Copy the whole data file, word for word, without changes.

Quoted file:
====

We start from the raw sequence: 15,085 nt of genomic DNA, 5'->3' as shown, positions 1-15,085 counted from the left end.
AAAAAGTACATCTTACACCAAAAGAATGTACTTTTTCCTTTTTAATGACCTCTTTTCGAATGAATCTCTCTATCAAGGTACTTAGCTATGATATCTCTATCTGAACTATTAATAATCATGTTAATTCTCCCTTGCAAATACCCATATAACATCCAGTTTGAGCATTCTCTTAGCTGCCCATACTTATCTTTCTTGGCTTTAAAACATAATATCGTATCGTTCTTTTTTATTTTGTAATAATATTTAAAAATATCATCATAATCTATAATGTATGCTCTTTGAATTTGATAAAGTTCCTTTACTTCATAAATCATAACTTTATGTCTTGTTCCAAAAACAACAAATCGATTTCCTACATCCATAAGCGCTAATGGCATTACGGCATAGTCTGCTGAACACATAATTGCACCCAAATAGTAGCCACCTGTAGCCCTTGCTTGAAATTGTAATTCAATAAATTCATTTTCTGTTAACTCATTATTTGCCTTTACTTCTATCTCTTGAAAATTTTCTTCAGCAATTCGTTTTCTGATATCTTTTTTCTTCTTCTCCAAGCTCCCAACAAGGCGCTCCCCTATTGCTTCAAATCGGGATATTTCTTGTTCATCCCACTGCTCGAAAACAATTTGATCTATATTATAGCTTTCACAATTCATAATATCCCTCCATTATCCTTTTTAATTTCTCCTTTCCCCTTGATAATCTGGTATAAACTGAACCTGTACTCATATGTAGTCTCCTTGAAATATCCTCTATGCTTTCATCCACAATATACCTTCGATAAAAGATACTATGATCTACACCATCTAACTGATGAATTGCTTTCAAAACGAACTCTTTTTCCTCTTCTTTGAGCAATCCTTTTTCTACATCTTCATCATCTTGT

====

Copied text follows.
We start from the raw sequence: 15,085 nt of genomic DNA, 5'->3' as shown, positions 1-15,085 counted from the left end.
AAAAAGTACATCTTACACCAAAAGAATGTACTTTTTCCTTTTTAATGACCTCTTTTCGAATGAATCTCTCTATCAAGGTACTTAGCTATGATATCTCTATCTGAACTATTAATAATCATGTTAATTCTCCCTTGCAAATACCCATATAACATCCAGTTTGAGCATTCTCTTAGCTGCCCATACTTATCTTTCTTGGCTTTAAAACATAATATCGTATCGTTCTTTTTTATTTTGTAATAATATTTAAAAATATCATCATAATCTATAATGTATGCTCTTTGAATTTGATAAAGTTCCTTTACTTCATAAATCATAACTTTATGTCTTGTTCCAAAAACAACAAATCGATTTCCTACATCCATAAGCGCTAATGGCATTACGGCATAGTCTGCTGAACACATAATTGCACCCAAATAGTAGCCACCTGTAGCCCTTGCTTGAAATTGTAATTCAATAAATTCATTTTCTGTTAACTCATTATTTGCCTTTACTTCTATCTCTTGAAAATTTTCTTCAGCAATTCGTTTTCTGATATCTTTTTTCTTCTTCTCCAAGCTCCCAACAAGGCGCTCCCCTATTGCTTCAAATCGGGATATTTCTTGTTCATCCCACTGCTCGAAAACAATTTGATCTATATTATAGCTTTCACAATTCATAATATCCCTCCATTATCCTTTTTAATTTCTCCTTTCCCCTTGATAATCTGGTATAAACTGAACCTGTACTCATATGTAGTCTCCTTGAAATATCCTCTATGCTTTCATCCACAATATACCTTCGATAAAAGATACTATGATCTACACCATCTAACTGATGAATTGCTTTCAAAACGAACTCTTTTTCCTCTTCTTTGAGCAATCCTTTTTCTACATCTTCATCATCTTGT